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ROCHESTER FIRM INTERESTED IN RACEWAY

Wilmorite Inc., a Rochester-based development company, has shown interest in buying Buffalo Raceway, Finger Lakes Race Track and the Syracuse Mile from Buffalo-based Delaware North Companies Inc., but neither side has reported any progress in early negotiations.

The tracks -- in Hamburg, Canandaigua and Syracuse -- are the last three horse racing tracks owned by Delaware North, which also manages a thoroughbred track in Birmingham, Ala., and owns jai alai frontons and dog tracks in most states where the pari-mutuel betting sports are legal.

"Wilmorite expressed some interest a little over a month ago, but there's been nothing since then," said Sam Gifford, Delaware North spokesman. "There's nothing to say beyond that."

"We just haven't heard back from them," said Robert J. Wilmot, assistant vice president of leasing at Wilmorite. "They had some outside people (financial consultants) looking at it."

Wilmorite, which has developed several shopping malls in the Rochester area, entered the race track business two years ago when it purchased and rebuilt the fire-damaged Freehold Raceway, a track in Freehold, N.J.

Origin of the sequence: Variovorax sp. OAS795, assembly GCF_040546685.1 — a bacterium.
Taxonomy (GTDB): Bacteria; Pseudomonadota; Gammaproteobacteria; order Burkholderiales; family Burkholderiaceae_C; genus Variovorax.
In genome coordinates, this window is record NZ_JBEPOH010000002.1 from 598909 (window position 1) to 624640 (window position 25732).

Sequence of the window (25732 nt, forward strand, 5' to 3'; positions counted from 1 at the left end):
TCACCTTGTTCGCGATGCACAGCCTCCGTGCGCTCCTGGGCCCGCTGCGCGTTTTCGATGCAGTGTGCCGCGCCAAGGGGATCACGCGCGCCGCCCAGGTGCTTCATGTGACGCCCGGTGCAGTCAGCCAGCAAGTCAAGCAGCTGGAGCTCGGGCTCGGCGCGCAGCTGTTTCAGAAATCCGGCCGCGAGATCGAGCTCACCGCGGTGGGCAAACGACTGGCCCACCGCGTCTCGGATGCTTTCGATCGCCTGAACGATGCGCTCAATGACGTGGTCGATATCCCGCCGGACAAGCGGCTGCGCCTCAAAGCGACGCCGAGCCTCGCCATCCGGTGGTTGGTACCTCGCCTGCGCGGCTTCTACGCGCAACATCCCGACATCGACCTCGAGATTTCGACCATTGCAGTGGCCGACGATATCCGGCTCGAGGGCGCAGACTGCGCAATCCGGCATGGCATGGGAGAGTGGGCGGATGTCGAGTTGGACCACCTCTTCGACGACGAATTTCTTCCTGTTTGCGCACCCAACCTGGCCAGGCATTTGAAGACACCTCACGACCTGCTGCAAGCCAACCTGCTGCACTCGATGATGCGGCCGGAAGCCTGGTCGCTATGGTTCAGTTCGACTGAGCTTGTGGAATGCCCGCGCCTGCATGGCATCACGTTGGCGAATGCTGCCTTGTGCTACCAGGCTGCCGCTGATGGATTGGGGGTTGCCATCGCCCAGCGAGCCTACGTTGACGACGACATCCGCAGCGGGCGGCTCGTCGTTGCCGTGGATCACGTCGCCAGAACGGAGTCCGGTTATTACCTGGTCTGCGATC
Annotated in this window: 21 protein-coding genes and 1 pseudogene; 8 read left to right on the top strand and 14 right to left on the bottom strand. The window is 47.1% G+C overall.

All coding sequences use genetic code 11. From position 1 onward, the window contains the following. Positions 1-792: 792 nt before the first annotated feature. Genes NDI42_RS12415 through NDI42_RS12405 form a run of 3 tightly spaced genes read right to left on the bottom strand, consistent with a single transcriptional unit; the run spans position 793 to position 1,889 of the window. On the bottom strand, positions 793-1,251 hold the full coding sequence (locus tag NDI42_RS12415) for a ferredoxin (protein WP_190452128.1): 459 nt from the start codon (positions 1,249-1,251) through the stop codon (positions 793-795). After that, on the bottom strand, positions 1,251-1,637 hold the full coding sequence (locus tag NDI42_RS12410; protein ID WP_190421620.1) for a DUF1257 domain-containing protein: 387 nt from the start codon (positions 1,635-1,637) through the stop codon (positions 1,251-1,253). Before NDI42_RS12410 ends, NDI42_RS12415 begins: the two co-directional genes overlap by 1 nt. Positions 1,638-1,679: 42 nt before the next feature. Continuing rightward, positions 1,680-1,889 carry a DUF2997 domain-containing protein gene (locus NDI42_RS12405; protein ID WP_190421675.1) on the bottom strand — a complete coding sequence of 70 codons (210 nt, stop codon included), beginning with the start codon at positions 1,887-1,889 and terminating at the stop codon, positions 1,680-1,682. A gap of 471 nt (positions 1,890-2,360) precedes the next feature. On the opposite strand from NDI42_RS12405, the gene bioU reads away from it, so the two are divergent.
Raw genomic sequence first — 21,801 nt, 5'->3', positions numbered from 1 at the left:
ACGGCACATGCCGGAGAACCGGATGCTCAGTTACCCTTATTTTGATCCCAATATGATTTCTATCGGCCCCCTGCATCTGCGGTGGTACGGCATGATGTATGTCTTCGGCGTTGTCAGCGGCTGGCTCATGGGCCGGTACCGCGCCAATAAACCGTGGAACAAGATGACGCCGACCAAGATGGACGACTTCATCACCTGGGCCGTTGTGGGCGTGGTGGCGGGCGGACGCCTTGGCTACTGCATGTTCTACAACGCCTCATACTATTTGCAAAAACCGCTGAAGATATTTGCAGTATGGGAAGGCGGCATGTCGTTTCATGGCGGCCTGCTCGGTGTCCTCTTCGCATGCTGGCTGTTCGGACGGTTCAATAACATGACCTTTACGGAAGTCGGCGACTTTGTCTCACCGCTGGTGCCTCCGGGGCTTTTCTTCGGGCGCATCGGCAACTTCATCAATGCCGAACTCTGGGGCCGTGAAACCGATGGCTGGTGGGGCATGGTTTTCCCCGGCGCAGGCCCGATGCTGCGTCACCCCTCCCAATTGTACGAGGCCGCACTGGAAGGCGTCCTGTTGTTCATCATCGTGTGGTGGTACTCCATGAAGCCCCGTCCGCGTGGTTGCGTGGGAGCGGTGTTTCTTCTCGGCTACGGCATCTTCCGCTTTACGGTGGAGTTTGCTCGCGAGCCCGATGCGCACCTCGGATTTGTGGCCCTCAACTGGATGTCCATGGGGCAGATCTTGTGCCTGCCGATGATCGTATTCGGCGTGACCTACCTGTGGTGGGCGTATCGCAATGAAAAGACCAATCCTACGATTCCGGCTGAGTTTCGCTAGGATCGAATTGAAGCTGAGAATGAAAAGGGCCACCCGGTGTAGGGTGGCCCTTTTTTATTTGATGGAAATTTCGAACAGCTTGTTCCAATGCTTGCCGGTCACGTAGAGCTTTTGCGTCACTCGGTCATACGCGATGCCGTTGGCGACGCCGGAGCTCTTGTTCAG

Delaware North, a major sports concessionaire through its Sportservice Corp. subsidiary and the nation's largest pari-mutuel operator through Sportsystems Corp., has operated the Buffalo Raceway harness track since 1968 and the Finger Lakes thoroughbred track since 1970. Both were acquired after previous management had financial difficulties.

Delaware North owns the Finger Lakes physical plant, while it leases the facilities at Hamburg and Syracuse. Buffalo Raceway is on the Erie Country Fair Grounds, while Syracuse, which runs a short harness meeting in August, is on the New York State Fair Grounds.

Over the years, the Buffalo company has made no secret of the financial difficulties of its horse tracks.

"It becomes a greater challenge each year to make a profit, especially in horse racing. Costs rise, but income remains stable, particularly in New York State where off-track betting has canceled what used to be an annual growth rate of about 5 percent," Delaware North executive vice president Stanley F. Phillips said in a company publication a few years ago.

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